My Generation

You're Only Supposed To Watch It

by Max White

Appearing in more than 115 films over his long, quintessentially British career, Sir Michael Caine is indisputably a Blighty film icon.

14th March 2018

David Batty

Ian Le Frenais, Dick Clement

Running Time:
1h 25min


Appearing in more than 115 films over his long, quintessentially British career, Sir Michael Caine is indisputably a Blighty film icon. There really is no one better to present this orgy of 1960s archival footage.

He’s the top candidate not least because, unlike his peers, he managed to keep his nose clean; both figuratively and literally. A fair amount of the film is devoted to the drug taking that became synonymous with the time’s blossoming popular culture. Caine says he smoked a spliff just once. When he couldn’t hail a taxi home and had to walk, he decided it wasn’t for him.

It isn’t the only time Caine feels singled out from the others of his generation. At times it seems like a school reunion that only he showed up for. Interviews with stars like Paul McCartney, Twiggy and Mary Quaint are all audio overlays. Why they don’t appear on screen is unbeknown to us.

On balance, My Generation is a pleasurable throwback to a defining era in British culture, marred by a lack of substance. Speaking of life as an adolescent in post-war Britain, Caine rather embarrassingly claims that his generation was the first to be unsatisfied with the groundwork laid by the generation before. The empty lines come in dribs and drabs, but it’s the erratic, jumpy storytelling that’s the most unfulfilling.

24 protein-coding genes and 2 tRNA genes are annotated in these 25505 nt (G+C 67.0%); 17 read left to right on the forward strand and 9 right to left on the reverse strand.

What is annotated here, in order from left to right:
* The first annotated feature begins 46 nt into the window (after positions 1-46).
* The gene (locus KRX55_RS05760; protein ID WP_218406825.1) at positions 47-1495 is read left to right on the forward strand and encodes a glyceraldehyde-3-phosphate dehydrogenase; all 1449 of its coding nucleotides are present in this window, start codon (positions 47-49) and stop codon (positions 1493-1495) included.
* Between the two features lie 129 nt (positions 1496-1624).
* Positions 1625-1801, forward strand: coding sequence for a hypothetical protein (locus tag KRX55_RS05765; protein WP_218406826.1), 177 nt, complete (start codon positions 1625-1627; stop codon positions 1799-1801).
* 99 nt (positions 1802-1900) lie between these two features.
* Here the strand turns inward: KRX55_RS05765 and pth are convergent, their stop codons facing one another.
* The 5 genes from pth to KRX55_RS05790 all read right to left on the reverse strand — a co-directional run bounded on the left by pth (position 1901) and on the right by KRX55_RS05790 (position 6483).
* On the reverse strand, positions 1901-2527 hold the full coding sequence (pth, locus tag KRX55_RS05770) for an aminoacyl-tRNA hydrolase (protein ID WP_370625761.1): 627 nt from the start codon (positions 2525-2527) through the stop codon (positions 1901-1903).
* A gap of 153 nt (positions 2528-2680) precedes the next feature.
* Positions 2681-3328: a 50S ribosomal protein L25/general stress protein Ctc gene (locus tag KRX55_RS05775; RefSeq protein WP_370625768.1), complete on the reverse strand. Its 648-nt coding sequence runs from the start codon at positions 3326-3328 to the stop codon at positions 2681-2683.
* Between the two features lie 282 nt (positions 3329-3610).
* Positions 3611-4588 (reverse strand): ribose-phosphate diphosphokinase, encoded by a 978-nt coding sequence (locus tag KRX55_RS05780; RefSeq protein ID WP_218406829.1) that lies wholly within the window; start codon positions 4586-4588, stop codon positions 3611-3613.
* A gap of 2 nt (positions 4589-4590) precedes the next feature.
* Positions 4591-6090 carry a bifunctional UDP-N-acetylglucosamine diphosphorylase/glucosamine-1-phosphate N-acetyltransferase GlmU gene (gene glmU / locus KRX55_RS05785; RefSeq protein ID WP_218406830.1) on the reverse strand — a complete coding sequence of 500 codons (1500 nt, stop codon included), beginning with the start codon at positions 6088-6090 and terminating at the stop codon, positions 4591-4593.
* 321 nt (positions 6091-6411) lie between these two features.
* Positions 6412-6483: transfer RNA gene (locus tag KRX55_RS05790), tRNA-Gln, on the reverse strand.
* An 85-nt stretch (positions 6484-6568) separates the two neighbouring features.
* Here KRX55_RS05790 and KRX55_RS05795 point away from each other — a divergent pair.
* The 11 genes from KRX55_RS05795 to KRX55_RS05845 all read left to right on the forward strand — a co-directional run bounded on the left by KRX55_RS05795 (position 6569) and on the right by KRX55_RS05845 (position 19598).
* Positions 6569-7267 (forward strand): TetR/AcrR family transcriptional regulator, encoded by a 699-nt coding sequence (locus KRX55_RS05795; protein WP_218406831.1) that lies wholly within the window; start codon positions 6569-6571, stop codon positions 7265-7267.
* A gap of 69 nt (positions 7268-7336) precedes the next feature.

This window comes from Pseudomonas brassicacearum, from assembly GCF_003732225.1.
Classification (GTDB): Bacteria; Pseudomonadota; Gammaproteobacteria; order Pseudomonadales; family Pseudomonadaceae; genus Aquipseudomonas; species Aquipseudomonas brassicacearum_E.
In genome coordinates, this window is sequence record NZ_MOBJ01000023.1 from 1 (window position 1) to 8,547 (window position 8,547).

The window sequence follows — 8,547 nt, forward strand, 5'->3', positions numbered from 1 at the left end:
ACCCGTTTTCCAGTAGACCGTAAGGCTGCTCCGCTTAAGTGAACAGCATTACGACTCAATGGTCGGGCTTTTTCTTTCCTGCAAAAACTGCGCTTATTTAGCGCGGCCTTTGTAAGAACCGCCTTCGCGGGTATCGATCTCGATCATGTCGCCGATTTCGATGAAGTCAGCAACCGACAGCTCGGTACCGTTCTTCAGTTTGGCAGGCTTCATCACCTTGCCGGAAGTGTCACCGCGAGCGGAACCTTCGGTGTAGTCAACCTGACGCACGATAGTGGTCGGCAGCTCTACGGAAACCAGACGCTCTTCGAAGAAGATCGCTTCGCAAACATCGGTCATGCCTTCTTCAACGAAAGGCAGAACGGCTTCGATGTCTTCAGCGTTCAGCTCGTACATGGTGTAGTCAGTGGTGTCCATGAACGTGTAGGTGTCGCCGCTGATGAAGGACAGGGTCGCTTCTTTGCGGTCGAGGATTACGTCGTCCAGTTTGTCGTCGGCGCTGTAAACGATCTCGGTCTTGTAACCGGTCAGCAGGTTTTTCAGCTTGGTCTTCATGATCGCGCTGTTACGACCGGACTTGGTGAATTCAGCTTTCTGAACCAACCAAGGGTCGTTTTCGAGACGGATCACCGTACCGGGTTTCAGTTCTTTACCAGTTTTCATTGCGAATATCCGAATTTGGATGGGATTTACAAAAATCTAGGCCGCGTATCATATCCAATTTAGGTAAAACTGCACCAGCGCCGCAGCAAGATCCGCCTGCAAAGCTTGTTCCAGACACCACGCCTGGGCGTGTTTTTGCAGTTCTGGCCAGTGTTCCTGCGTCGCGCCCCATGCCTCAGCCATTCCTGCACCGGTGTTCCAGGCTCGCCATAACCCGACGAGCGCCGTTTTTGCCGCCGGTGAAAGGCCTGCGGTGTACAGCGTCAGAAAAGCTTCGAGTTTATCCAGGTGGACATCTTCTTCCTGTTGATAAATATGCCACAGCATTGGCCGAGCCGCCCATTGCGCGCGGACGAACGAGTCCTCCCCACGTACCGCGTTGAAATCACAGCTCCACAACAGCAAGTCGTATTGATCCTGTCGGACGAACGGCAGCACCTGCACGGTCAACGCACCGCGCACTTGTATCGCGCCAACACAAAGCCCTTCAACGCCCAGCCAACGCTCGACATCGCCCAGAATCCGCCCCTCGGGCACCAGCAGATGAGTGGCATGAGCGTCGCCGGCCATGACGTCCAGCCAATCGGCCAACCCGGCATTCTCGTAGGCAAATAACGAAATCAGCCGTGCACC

Largely, it’s a nod to the ascendance of working class artists, designers, actors and actresses, models and musicians. More specifically, it’s a nod to the iconic output of their work. In fashion, the miniskirt became the uniform of a newly liberated, promiscuous woman, and in music, real lads in bands like The Who and The Beatles singing British-made rock and roll had reached god status – even in the US.

In film, Caine spearheaded the arrival of cockney boys on the big screen. He was, by every definition, an East London, working class boy. He was born Maurice Joseph Micklewhite – choosing his film name stood in a phone box speaking to his agent – to a charlady and fish-market porter. When he left school at 15, he joined the army, later serving in Korea.

It wasn’t until American director Cy Endfield cast Caine in Zulu that a cockney boy had ever secured a starring role in a big film. His most famous roles from films like Alfie and The Italian Job appear throughout My Generation; sometimes taking lines to stitch together an edit, other times with little effect at all.

For the ageing Anglophile, this will be a riot of a trip down memory lane. For the rest of us, it’s a song and a dance about a time gone by that’s easily bopped along to.


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